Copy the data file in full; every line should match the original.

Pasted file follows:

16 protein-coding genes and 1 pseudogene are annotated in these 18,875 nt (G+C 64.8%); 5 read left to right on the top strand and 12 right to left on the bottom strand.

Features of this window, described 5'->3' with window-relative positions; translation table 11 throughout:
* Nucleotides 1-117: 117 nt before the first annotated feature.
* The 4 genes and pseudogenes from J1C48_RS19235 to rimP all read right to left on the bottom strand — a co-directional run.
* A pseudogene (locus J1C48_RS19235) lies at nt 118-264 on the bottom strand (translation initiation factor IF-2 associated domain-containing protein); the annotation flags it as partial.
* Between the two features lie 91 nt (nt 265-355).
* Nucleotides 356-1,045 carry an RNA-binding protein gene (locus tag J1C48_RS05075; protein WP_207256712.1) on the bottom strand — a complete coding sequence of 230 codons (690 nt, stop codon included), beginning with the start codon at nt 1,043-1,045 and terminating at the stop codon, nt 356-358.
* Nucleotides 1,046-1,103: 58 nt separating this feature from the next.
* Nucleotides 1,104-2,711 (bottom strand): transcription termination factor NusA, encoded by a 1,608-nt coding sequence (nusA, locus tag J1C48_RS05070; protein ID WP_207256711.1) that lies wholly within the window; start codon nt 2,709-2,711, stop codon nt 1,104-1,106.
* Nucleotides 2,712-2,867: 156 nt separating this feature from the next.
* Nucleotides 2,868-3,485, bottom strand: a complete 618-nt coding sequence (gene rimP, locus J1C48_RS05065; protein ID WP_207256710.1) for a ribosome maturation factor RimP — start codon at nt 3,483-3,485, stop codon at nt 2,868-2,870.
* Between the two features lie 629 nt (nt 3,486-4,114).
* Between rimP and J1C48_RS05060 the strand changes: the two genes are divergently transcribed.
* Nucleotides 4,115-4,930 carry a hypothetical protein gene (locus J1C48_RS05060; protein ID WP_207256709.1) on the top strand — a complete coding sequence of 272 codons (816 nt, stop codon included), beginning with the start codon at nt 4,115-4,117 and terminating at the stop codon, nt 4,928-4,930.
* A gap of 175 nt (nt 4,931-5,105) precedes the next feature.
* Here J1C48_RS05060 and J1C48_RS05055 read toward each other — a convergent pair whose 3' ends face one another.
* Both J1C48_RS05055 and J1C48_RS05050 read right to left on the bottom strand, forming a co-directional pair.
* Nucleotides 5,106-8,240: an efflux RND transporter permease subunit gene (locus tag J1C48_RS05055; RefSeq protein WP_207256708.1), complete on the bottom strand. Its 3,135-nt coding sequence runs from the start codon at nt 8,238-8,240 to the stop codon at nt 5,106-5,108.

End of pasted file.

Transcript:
16 protein-coding genes and 1 pseudogene are annotated in these 18,875 nt (G+C 64.8%); 5 read left to right on the top strand and 12 right to left on the bottom strand.

Features of this window, described 5'->3' with window-relative positions; translation table 11 throughout:
* Nucleotides 1-117: 117 nt before the first annotated feature.
* The 4 genes and pseudogenes from J1C48_RS19235 to rimP all read right to left on the bottom strand — a co-directional run.
* A pseudogene (locus J1C48_RS19235) lies at nt 118-264 on the bottom strand (translation initiation factor IF-2 associated domain-containing protein); the annotation flags it as partial.
* Between the two features lie 91 nt (nt 265-355).
* Nucleotides 356-1,045 carry an RNA-binding protein gene (locus tag J1C48_RS05075; protein WP_207256712.1) on the bottom strand — a complete coding sequence of 230 codons (690 nt, stop codon included), beginning with the start codon at nt 1,043-1,045 and terminating at the stop codon, nt 356-358.
* Nucleotides 1,046-1,103: 58 nt separating this feature from the next.
* Nucleotides 1,104-2,711 (bottom strand): transcription termination factor NusA, encoded by a 1,608-nt coding sequence (nusA, locus tag J1C48_RS05070; protein ID WP_207256711.1) that lies wholly within the window; start codon nt 2,709-2,711, stop codon nt 1,104-1,106.
* Nucleotides 2,712-2,867: 156 nt separating this feature from the next.
* Nucleotides 2,868-3,485, bottom strand: a complete 618-nt coding sequence (gene rimP, locus J1C48_RS05065; protein ID WP_207256710.1) for a ribosome maturation factor RimP — start codon at nt 3,483-3,485, stop codon at nt 2,868-2,870.
* Between the two features lie 629 nt (nt 3,486-4,114).
* Between rimP and J1C48_RS05060 the strand changes: the two genes are divergently transcribed.
* Nucleotides 4,115-4,930 carry a hypothetical protein gene (locus J1C48_RS05060; protein ID WP_207256709.1) on the top strand — a complete coding sequence of 272 codons (816 nt, stop codon included), beginning with the start codon at nt 4,115-4,117 and terminating at the stop codon, nt 4,928-4,930.
* A gap of 175 nt (nt 4,931-5,105) precedes the next feature.
* Here J1C48_RS05060 and J1C48_RS05055 read toward each other — a convergent pair whose 3' ends face one another.
* Both J1C48_RS05055 and J1C48_RS05050 read right to left on the bottom strand, forming a co-directional pair.
* Nucleotides 5,106-8,240: an efflux RND transporter permease subunit gene (locus tag J1C48_RS05055; RefSeq protein WP_207256708.1), complete on the bottom strand. Its 3,135-nt coding sequence runs from the start codon at nt 8,238-8,240 to the stop codon at nt 5,106-5,108.